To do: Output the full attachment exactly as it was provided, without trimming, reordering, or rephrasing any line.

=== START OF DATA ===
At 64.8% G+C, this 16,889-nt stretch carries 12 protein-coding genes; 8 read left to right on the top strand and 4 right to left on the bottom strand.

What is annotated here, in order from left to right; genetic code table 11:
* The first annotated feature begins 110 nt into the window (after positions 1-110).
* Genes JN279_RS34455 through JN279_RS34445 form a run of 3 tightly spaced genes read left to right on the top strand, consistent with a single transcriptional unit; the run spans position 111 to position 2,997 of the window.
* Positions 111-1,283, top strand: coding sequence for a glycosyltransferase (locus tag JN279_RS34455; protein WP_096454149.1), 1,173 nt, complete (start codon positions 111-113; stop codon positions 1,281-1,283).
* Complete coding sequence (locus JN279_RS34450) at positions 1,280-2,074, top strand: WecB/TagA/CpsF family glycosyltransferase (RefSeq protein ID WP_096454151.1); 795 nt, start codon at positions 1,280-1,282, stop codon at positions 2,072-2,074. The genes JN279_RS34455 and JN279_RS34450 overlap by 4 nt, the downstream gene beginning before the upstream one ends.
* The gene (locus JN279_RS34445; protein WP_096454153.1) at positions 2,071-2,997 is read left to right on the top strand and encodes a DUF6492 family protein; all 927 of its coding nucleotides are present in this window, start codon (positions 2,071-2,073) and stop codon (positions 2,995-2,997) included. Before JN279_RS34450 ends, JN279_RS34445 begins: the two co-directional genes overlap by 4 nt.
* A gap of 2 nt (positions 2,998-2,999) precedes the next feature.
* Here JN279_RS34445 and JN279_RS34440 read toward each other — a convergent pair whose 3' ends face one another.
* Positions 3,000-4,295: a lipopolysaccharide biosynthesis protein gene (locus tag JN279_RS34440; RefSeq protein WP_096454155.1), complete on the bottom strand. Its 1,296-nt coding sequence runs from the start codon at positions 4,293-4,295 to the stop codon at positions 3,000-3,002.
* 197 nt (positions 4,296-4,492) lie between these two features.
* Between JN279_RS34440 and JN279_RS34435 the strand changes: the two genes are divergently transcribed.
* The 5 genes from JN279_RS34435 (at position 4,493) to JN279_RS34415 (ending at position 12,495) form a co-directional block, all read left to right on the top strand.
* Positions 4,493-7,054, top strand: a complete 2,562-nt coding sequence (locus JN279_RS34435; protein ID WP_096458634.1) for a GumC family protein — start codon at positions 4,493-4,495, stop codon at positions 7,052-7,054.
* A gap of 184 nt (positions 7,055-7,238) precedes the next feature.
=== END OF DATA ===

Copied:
At 64.8% G+C, this 16,889-nt stretch carries 12 protein-coding genes; 8 read left to right on the top strand and 4 right to left on the bottom strand.

What is annotated here, in order from left to right; genetic code table 11:
* The first annotated feature begins 110 nt into the window (after positions 1-110).
* Genes JN279_RS34455 through JN279_RS34445 form a run of 3 tightly spaced genes read left to right on the top strand, consistent with a single transcriptional unit; the run spans position 111 to position 2,997 of the window.
* Positions 111-1,283, top strand: coding sequence for a glycosyltransferase (locus tag JN279_RS34455; protein WP_096454149.1), 1,173 nt, complete (start codon positions 111-113; stop codon positions 1,281-1,283).
* Complete coding sequence (locus JN279_RS34450) at positions 1,280-2,074, top strand: WecB/TagA/CpsF family glycosyltransferase (RefSeq protein ID WP_096454151.1); 795 nt, start codon at positions 1,280-1,282, stop codon at positions 2,072-2,074. The genes JN279_RS34455 and JN279_RS34450 overlap by 4 nt, the downstream gene beginning before the upstream one ends.
* The gene (locus JN279_RS34445; protein WP_096454153.1) at positions 2,071-2,997 is read left to right on the top strand and encodes a DUF6492 family protein; all 927 of its coding nucleotides are present in this window, start codon (positions 2,071-2,073) and stop codon (positions 2,995-2,997) included. Before JN279_RS34450 ends, JN279_RS34445 begins: the two co-directional genes overlap by 4 nt.
* A gap of 2 nt (positions 2,998-2,999) precedes the next feature.
* Here JN279_RS34445 and JN279_RS34440 read toward each other — a convergent pair whose 3' ends face one another.
* Positions 3,000-4,295: a lipopolysaccharide biosynthesis protein gene (locus tag JN279_RS34440; RefSeq protein WP_096454155.1), complete on the bottom strand. Its 1,296-nt coding sequence runs from the start codon at positions 4,293-4,295 to the stop codon at positions 3,000-3,002.
* 197 nt (positions 4,296-4,492) lie between these two features.
* Between JN279_RS34440 and JN279_RS34435 the strand changes: the two genes are divergently transcribed.
* The 5 genes from JN279_RS34435 (at position 4,493) to JN279_RS34415 (ending at position 12,495) form a co-directional block, all read left to right on the top strand.
* Positions 4,493-7,054, top strand: a complete 2,562-nt coding sequence (locus JN279_RS34435; protein ID WP_096458634.1) for a GumC family protein — start codon at positions 4,493-4,495, stop codon at positions 7,052-7,054.
* A gap of 184 nt (positions 7,055-7,238) precedes the next feature.